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Oil spills into lawsuit over “Crude.”

Oil spills into lawsuit over “Crude.” (photo)

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Here’s the context for today: oil is gushing into the Gulf of Mexico with no apparent end in sight. One solution being tried out involves lowering a gigantic dome onto the gushing leak (shades of “The Simpsons Movie”), which BP chief executive Tony Hayward isn’t overly optimistic about. “It’s only one of the battle fronts,” he said. “This is like the Normandy landing. We know we are going to win. We just don’t know how quickly.”

Clearly, this would be the best possible time for another oil company to sue someone getting in their face, and sure enough Chevron has obtained a subpoena for outtakes from “Crude,” Joe Berlinger’s 2009 documentary about toxic oil and waste contamination in the Amazon. Specifically, they now have the right — pending appeal, natch — to run through all 600 hours of raw footage for evidence of misconduct by lawyers for the indigenous people. Charges of toxic damage? Not important. Procedural stuff? All important.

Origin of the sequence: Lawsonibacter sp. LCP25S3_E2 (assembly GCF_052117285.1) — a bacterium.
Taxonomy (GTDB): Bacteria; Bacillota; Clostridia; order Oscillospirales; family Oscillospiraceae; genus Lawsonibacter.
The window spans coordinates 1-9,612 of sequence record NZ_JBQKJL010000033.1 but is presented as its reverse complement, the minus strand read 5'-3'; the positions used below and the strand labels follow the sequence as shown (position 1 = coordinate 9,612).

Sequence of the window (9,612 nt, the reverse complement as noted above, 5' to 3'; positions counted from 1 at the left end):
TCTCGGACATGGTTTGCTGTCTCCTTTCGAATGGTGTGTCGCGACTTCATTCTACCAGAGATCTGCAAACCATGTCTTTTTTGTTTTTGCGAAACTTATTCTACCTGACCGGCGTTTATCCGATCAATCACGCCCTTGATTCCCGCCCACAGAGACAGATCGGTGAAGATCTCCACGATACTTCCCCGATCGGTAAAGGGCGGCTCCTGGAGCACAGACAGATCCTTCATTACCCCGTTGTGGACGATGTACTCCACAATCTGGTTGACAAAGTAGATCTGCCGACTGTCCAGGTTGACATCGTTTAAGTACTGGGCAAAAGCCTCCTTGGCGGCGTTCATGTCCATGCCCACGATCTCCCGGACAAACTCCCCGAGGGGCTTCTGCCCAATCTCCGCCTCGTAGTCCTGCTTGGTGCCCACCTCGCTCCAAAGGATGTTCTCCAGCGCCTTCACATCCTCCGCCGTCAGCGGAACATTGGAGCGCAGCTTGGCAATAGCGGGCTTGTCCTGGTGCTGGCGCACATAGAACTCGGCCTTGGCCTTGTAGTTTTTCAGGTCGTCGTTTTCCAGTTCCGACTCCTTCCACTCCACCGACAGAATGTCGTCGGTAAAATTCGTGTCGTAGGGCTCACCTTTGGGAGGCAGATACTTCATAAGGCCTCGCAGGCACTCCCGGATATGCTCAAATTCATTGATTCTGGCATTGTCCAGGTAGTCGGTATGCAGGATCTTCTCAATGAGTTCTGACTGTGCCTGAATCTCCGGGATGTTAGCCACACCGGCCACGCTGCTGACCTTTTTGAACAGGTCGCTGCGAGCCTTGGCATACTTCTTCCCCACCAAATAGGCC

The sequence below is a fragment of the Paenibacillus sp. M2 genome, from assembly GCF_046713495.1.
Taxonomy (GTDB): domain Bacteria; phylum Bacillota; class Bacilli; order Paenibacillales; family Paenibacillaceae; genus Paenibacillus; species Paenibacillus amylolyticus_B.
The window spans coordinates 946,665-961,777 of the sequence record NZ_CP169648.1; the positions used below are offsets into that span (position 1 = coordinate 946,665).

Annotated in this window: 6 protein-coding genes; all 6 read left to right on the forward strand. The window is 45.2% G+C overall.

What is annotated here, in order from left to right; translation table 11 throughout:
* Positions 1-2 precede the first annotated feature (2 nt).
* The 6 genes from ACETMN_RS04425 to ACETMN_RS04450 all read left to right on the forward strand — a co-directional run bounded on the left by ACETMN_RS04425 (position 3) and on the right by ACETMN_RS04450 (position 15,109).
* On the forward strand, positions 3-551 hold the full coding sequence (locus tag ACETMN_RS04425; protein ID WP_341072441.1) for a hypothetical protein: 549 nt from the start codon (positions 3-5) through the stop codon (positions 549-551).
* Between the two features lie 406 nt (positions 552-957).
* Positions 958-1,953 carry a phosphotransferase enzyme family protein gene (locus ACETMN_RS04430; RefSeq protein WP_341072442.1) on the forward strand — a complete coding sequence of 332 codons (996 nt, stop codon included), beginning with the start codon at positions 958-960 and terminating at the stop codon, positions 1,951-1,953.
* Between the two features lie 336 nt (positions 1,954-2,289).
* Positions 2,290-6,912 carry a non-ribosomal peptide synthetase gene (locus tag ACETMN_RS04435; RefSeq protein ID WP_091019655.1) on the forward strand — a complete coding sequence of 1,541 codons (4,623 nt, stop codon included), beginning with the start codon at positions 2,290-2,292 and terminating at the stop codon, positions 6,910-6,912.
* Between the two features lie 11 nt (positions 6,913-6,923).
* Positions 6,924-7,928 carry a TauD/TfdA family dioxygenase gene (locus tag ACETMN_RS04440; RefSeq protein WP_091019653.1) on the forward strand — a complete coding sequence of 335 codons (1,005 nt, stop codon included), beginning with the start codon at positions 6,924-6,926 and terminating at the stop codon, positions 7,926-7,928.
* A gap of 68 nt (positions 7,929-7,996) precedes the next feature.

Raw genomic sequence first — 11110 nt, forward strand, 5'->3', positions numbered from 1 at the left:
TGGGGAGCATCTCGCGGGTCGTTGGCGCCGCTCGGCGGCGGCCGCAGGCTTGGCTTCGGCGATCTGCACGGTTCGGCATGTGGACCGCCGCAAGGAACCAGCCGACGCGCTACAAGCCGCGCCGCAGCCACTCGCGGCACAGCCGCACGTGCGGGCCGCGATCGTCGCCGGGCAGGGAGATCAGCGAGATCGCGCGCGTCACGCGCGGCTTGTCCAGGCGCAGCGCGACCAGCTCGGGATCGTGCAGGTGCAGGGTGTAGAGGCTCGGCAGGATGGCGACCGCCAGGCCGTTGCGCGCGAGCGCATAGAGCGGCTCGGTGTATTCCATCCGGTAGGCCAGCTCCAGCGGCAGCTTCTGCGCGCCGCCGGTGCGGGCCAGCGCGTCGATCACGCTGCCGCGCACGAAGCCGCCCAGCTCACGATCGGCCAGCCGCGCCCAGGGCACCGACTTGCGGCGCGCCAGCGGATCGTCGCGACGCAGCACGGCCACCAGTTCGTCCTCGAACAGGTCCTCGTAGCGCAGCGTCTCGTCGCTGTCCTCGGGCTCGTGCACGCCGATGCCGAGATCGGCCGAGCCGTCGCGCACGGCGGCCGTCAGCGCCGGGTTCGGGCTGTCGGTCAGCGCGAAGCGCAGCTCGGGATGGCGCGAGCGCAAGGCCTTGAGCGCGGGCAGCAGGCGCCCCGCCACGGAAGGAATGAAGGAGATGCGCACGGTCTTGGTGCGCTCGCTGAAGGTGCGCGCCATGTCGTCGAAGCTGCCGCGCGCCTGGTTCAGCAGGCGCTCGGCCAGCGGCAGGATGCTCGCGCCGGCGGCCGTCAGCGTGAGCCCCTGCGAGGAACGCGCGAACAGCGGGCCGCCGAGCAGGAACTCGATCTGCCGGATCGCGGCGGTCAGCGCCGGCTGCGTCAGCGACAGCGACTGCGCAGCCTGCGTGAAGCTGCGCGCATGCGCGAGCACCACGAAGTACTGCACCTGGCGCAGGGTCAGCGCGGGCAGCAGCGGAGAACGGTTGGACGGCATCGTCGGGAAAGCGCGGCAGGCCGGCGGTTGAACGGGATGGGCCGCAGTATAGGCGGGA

Admittedly, Berlinger is sometimes a difficult guy to root for. As he told last year, he had a falling out with his co-director and longtime partner on docs like “Metallica: Some Kind of Monster” and “Paradise Lost” (though the two are still friends) and of course, outside of the documentary world, he bears some responsibility for the infamous “Book of Shadows: Blair Witch 2,” even if the studio recut it. In the same interview, he discussed why he was initially averse to entering into “Crude.”

“I am not an agitprop filmmaker,” Berlinger told the lawyer who approached him. “Most of my other films have social issues in them one way or another, but my style is to let the viewer make up his or her own mind, and not bang a single-minded message over your head — which is more the approach of the human rights kind of filmmaker.” But when he got down there, he was “horrified” by what he saw. “After leaving these people, this pollution,” he said, “and talking to mothers with a look of horror in their eyes at the knowledge that they’re giving their children poisoned water, but have no choice… I knew I had to point a camera and try to help these people. Otherwise, I couldn’t look at myself in the mirror.”

05072010_bananas.jpgThere’s something unnerving about the spectacle of a major corporation unleashing heavy-duty litigation and invoking specious legal concerns to crush a movie whose worldwide theatrical gross was under $200,000. Similarly, last year Dole sued the film “Bananas!*” for having the temerity to assert their practices in Nicaragua weren’t completely savory. In both cases, the number of people who see these movies and get outraged will be a minuscule dent against a huge corporate interest; nonetheless, the companies thought it was worth their time to preemptively shut them down. (Still, “Bananas*!” will be released later this year by Oscilloscope.)